Serial.print("Digital value: "); Serial.println(adcData[chan]);    
    Serial.print("Analog value: "); Serial.print(analogValue); Serial.println("V");
    Serial.println();

    delay(500);
  }
}

/*
 * Reads the bus and shunt voltage registers for each channel on the INA3221 device.
 * Displays both voltages per channel to the serial port.
 */
void read_INA() 
{
  // Each iteration requests 2 bytes from the specified address.
  // Reads data from register 0x01, 0x03, 0x05 (shunt voltage registers)
  for (int i = 0; i < 3; i++) 
  {
    Wire.beginTransmission(INA_ADDR);
    Wire.write(inaShuntChannel);
    Wire.endTransmission();

    Wire.requestFrom(INA_ADDR, 2);
    while (Wire.available()) 
    {
      inaShunt[i] = Wire.read();
      inaShunt[i] = inaShunt[i] << 8;
      inaShunt[i] = inaShunt[i] + Wire.read(); 
    }
    inaShuntChannel += 2; // increment by 2 instead of 1
  }

  // Each iteration requests 2 bytes from the specified address.
  // Reads data from register 0x02, 0x04, 0x06 (bus voltage registers)
  for (int j = 0; j < 3; j++) 
  {
    Wire.beginTransmission(INA_ADDR);
    Wire.write(inaBusChannel);
    Wire.endTransmission();

    Wire.requestFrom(INA_ADDR, 2);
    while (Wire.available()) 
    {
      inaBus[j] = Wire.read();
      inaBus[j] = inaBus[j] << 8;
      inaBus[j] = inaBus[j] + Wire.read(); 
    }
    inaBusChannel += 2; // increment by 2 instead of 1   
  }

  // Used for displaying output to user
  for (int i = 0; i < 3; i++)
  {
    Serial.print("Channel "); Serial.print(i); 
    Serial.print(" Shunt Voltage: "); Serial.println(inaShunt[i]);
    Serial.print("Channel "); Serial.print(i); 
    Serial.print(" Bus Voltage: "); Serial.println(inaBus[i]);
  }
}

I am having trouble reading the data off of an AMC7812EVMPDK evaluation board. I have written some data to the ADC registers but when I hook up the Arduino master and try to read the registers, the data that I know is in the registers is not being read.

CrossRoads:
Personally, I would the faster SPI interface instead at the expense of having to drive a slave select pin.
You can achieve 2 MHz SPI clock vs 400 KHz I2C clock.

I have considered this and I am using SPI on this same Leonardo as master to two ATmega32M1’s that will be CAN/LIN masters…Time is my enemy though as this is a work project and I need to get this done by March.

I am having trouble reading the data off of an AMC7812EVMPDK evaluation board. I have written some data to the ADC registers but when I hook up the Arduino master and try to read the registers, the data that I know is in the registers is not being read.

All the ADC registers 0x23 >0x32 are read only. Are you saying that when you apply a known voltage to the input you don't get the correct digital data?

Or is there some other R/W register you are talking about? What code are you using to write to the register, and what code are you using to read it?

cattledog: All the ADC registers 0x23 >0x32 are read only. Are you saying that when you apply a known voltage to the input you don't get the correct digital data?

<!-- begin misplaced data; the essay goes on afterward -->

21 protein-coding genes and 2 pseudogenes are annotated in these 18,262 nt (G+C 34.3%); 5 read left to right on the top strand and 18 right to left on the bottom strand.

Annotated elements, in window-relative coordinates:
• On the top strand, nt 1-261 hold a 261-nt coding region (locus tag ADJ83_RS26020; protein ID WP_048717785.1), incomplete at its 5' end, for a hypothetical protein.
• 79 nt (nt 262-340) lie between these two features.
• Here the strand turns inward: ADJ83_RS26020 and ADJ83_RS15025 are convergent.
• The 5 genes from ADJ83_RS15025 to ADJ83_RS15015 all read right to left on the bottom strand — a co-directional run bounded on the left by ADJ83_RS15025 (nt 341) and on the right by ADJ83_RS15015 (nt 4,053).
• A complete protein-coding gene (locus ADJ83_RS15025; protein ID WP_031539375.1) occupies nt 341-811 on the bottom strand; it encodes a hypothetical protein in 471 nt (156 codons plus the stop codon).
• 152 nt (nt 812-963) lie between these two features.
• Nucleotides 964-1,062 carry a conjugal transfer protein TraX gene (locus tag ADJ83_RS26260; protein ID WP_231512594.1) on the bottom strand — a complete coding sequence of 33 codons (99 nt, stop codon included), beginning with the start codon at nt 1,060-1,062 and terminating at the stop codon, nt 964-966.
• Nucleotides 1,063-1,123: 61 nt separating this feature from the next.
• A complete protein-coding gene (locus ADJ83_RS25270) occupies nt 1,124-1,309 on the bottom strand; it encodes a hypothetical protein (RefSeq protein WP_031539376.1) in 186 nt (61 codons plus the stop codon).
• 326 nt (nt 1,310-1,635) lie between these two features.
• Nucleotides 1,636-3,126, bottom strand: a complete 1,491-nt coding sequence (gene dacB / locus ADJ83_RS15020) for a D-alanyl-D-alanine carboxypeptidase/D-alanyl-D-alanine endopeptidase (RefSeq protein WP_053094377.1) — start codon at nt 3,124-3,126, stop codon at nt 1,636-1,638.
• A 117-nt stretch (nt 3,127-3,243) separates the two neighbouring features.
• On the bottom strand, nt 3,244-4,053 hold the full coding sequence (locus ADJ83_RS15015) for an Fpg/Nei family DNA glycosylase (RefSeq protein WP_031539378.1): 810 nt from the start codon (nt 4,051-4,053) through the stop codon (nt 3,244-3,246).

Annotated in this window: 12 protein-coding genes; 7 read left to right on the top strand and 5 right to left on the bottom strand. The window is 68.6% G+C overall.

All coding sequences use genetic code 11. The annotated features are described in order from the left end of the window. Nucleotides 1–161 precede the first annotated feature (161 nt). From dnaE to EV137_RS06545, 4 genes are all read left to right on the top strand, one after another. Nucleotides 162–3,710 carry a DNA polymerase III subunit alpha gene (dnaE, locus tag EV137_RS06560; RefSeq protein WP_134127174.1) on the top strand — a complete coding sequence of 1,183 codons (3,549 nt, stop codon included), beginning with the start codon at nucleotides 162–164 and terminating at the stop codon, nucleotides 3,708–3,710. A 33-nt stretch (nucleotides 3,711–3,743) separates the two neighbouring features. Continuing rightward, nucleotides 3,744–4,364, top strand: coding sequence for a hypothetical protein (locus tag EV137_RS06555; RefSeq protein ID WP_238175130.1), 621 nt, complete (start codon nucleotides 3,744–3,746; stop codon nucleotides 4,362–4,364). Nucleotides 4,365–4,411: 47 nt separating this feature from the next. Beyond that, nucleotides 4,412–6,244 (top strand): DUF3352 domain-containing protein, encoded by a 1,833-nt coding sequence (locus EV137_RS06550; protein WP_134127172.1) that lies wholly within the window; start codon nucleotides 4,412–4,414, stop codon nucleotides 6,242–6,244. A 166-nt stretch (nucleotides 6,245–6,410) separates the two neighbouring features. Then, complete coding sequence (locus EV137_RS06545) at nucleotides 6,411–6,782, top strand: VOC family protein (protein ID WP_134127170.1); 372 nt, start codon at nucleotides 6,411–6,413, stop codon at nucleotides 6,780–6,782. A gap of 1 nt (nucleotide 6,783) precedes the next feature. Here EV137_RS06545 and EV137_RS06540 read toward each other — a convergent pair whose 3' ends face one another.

Yes, the software that comes with the eval kit lets me put data into the registers of the AMC. When I try to read those registers I get nothing. I just tested it on one of the DAC registers which are R/W and it worked fine. This means that I cannot read read only registers? Is it because the slave must be able to write the data in that register to the master?

cattledog: What code are you using to write to the register, and what code are you using to read it?

I am using the code that I just posted previous to your response.

This means that I cannot read read only registers? Is it because the slave must be able to write the data in that register to the master?

You certainly should be able to read a read only register.

But, I don't understand how you can write to them or put data in them, but then again, I don't understand the eval kit and what any custom software allows you to do. Normally, the output data gets written into those registers from the internal workings of the ADC.

When you apply a test voltage to the ADC inputs, can you read the converted digital value out with the i2c code you have posted?

Technically, no. Any device on an i2c bus can initiate communication. Contention is resolved - in theory - by the fact that anyone on the i2c bus can ground the line. If you are trying to send a high bit, and the line is being held low by something, then you didn't really acquire the bus like you thought you did.

In practise, this might be a little iffy. It's best to have one device co-oordinate all communication, and the other devices only respond to requests.

cattledog: You certainly should be able to read a read only register.

Thats what I thought.

cattledog: But, I don't understand how you can write to them or put data in them, but then again, I don't understand the eval kit and what any custom software allows you to do. Normally, the output data gets written into those registers from the internal workings of the ADC.

The software that comes with the eval kit allows us to write to the read only register. My thought is that the software has authority to change the configuration of the AMC registers so that we can input test voltages.

cattledog: When you apply a test voltage to the ADC inputs, can you read the converted digital value out with the i2c code you have posted?

I could when I re wrote the program slightly. I think the issue may be the way I am reading the 16 channels.